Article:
|Mitre ATT&CK Technique||ID|
|Brute Force: Password Spraying||T1110.003|
Password spraying is the process of brute-force guessing passwords against a list of accounts, either externally or internally. Adversaries use this tactic to attempt to establish initial access within an organization and/or laterally move to alternate identities within a network.
The process of getting started with password spraying is surprisingly easy. This is in part thanks to the prevalence of remote-work solutions that have created the need to allow users to authenticate from pretty much anywhere. Cloud services such as Office365 actually assist the password spraying process, by providing a reliable, centralized location that can be used to attempt to breach a company’s accounts.
To begin, attackers may perform some sort of open-source intelligence gathering to generate a list of users and emails for an organization, that can be later used in password spraying attempts. In combination with this tactic, weak, seasonal-based (
Summer2022!) or company-based (
Company123) passwords are commonly used in stuffing attacks.
So how does it work?
Password Spraying Azure
Let’s say we are an attacker targeting the fictitious
<testlab.com> company. We have a list of target users we’ve skimmed from LinkedIn, and we have a hunch that they use a weak password.
We’re going to utilize the MSOLSpray toolset from Beau Bollock (@dafthack) to attempt to log in to each of the target users with a weak password.
Getting started using the tool is quite simple. We can open a PowerShell window and download the tool using:
After which we can import it via:
We will construct a short list of users to target:
And now we can easily spray a login attempt to each account with MSOLSpray.ps1. We’ll use the
Summer2022 password, and launch the attack via:
In our case, the fictitious
testlab.com domain does not actually exist, exist; however, one can see how quickly spraying attempts can be performed against a target organization.
This is just one example against a particular service, and multiple options exist that allow attacks to target a suite of applications used by organizations.
Password Spraying Active Directory
On the internal network side of house, there are a suite of password spraying toolsets to choose from. At Renegade Labs, we particularly like using Talon from Optiv. It’s very flexible, written in Golang, and portable to multiple platforms.
Let’s shift gears and say we’re within an internal network and want to spray passwords. We’ll start by grabbing a fresh copy of Talon and constructing a user list:
mv Talon_3.0_linux_amd64 Talon && chmod +x Talon## Construct a users list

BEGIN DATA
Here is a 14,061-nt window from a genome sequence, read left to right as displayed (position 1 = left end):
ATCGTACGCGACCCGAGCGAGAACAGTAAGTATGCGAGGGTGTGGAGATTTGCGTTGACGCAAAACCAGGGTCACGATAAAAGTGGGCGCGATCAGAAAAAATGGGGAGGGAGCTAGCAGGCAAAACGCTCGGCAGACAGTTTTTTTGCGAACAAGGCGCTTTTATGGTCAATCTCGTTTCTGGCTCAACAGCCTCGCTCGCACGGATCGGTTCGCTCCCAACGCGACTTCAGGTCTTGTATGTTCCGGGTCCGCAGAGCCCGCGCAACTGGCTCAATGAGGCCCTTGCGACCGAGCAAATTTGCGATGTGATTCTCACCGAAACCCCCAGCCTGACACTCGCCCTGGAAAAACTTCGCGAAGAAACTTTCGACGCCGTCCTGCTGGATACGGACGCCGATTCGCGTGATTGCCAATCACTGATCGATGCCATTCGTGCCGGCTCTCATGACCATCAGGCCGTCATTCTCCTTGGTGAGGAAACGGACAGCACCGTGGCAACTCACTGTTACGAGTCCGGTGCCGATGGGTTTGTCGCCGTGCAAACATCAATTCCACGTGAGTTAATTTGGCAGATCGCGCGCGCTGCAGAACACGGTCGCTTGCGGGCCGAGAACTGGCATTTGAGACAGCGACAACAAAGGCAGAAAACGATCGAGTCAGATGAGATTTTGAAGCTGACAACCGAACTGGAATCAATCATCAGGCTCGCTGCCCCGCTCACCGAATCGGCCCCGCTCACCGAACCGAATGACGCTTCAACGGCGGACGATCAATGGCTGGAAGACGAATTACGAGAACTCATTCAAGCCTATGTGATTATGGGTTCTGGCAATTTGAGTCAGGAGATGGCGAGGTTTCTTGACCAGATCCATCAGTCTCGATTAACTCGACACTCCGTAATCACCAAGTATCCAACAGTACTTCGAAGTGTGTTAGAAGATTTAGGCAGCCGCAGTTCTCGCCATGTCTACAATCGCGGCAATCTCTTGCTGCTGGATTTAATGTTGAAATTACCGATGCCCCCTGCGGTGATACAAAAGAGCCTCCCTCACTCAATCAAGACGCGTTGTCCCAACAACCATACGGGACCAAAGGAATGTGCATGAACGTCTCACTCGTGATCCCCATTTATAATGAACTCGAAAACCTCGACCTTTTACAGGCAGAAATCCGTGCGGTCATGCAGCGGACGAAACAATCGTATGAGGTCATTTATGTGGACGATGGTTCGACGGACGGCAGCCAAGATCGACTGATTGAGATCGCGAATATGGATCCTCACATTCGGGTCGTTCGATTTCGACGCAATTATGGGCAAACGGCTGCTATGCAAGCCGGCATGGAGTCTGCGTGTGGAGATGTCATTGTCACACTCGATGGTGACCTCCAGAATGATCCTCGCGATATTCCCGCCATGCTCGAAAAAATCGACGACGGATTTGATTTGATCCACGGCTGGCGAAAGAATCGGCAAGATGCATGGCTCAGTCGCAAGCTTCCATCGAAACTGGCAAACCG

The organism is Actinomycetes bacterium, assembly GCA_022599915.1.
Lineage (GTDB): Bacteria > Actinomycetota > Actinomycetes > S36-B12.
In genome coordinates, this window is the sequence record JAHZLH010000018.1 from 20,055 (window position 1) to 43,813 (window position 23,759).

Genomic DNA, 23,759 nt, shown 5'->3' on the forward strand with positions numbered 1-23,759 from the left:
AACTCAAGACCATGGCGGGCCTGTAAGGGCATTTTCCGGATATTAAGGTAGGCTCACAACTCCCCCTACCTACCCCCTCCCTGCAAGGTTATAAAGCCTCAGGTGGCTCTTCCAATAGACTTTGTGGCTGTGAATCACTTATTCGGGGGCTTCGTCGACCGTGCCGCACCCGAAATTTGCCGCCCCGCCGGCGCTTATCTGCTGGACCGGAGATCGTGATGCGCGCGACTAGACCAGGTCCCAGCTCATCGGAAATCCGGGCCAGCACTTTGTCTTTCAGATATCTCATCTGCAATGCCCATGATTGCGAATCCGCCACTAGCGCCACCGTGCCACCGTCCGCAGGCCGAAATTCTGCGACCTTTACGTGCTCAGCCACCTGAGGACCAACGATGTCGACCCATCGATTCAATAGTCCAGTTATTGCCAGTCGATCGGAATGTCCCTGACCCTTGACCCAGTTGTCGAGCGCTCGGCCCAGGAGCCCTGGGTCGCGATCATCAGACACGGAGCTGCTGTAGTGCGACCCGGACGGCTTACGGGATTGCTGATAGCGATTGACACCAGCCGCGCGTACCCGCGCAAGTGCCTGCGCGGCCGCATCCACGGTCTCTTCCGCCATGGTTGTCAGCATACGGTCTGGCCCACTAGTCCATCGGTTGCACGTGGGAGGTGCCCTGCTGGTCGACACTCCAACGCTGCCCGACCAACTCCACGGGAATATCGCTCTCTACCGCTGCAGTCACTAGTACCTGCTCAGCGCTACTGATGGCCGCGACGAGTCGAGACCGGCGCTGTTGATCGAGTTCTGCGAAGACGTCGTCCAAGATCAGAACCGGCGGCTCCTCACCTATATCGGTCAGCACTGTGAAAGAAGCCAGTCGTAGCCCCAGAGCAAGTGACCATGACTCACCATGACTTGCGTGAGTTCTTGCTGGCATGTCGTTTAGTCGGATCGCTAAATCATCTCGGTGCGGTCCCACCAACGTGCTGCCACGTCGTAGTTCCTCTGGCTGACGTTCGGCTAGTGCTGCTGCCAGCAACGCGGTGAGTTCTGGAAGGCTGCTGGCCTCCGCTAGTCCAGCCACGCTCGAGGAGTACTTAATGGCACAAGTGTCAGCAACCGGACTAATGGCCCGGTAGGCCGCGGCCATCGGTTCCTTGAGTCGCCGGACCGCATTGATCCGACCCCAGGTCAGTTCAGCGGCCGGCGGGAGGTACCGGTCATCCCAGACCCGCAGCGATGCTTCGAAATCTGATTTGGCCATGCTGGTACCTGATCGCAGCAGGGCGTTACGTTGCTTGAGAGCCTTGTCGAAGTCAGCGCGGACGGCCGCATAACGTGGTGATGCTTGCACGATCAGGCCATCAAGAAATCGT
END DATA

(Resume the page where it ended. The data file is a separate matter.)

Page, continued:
Now we can begin spraying passwords. Talon possesses a wide suite of options that allows an operator to heavily modify how they would like to spray passwords, but for our purposes let’s simply issue one round of spraying with the
We can do so using the following command:
From the generated spraying attempts, we can see that this password is set for the
bob account, allowing us to authenticate that identity and inherit their access. This is how quickly a penetration tester (or attacker) can spin up password spraying attempts after initial access is achieved.
Mitigation: Password Policy Reigns Supreme
On the defensive side of the house, there is one direct and foolproof mitigation that still stands the test of time: the password policy. While regular password rotation is important, we cannot place enough emphasis on enforcing the strength of passwords that are set.
A 14-character, highly complex password that is set for a year is much more valuable than an eight-character password that changes every 60 days. In most cases all this achieves is incrementing a number by one (Passw0rd1 -> Passw0rd2) or changing a slight detail to get past policy requirements.
In addition to password policies, organizations should pursue the utilization of MFA. This should be prioritized, especially for all methods of an end user logging into resources externally, or in other words, from the public internet. In most cases, this is for systems such as a VPN solution, email (Google Mail/Outlook), messaging platforms (looking at you, Slack), or other systems that could be used for further information gathering and pretext-based social engineering (HR systems/finance applications/note taking applications).
There are a series of application-specific protections that we could go into to try to limit password spraying on a case-by-case basis, but this blog aims to simply shed light on the process of password spraying and how easy it is to get started as an attacker. So, go set up MFA, and use good passwords!
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